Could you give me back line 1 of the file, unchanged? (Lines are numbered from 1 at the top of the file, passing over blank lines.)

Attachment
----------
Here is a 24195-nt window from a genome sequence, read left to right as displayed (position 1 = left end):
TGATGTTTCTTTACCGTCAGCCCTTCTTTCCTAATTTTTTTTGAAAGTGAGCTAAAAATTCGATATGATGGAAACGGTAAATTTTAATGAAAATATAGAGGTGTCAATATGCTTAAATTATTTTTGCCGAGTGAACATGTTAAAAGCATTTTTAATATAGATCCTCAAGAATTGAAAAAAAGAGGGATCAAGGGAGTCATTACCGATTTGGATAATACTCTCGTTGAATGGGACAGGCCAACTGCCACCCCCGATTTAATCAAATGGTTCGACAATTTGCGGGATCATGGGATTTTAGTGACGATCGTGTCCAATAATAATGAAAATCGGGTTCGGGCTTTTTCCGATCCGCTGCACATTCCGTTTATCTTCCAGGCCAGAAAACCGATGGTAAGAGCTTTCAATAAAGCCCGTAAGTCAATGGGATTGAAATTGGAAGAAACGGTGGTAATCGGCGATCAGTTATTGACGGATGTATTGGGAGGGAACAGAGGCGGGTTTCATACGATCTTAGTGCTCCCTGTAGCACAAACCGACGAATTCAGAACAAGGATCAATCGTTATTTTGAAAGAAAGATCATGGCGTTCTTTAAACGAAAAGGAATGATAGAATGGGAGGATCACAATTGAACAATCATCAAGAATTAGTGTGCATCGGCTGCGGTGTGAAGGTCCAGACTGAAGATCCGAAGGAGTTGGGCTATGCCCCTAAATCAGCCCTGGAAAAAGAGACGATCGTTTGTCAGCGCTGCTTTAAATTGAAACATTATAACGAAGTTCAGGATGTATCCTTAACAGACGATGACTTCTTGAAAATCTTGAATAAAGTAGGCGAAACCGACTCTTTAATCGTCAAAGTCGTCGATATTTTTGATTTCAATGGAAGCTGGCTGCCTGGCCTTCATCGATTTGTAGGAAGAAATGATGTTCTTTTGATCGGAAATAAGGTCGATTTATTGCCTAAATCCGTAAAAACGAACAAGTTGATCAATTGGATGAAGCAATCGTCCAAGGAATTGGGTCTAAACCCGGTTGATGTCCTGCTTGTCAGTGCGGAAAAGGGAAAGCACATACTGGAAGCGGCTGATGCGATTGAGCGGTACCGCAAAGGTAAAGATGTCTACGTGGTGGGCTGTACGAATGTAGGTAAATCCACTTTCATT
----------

Here is a 24195-nt window from a genome sequence, read left to right as displayed (position 1 = left end):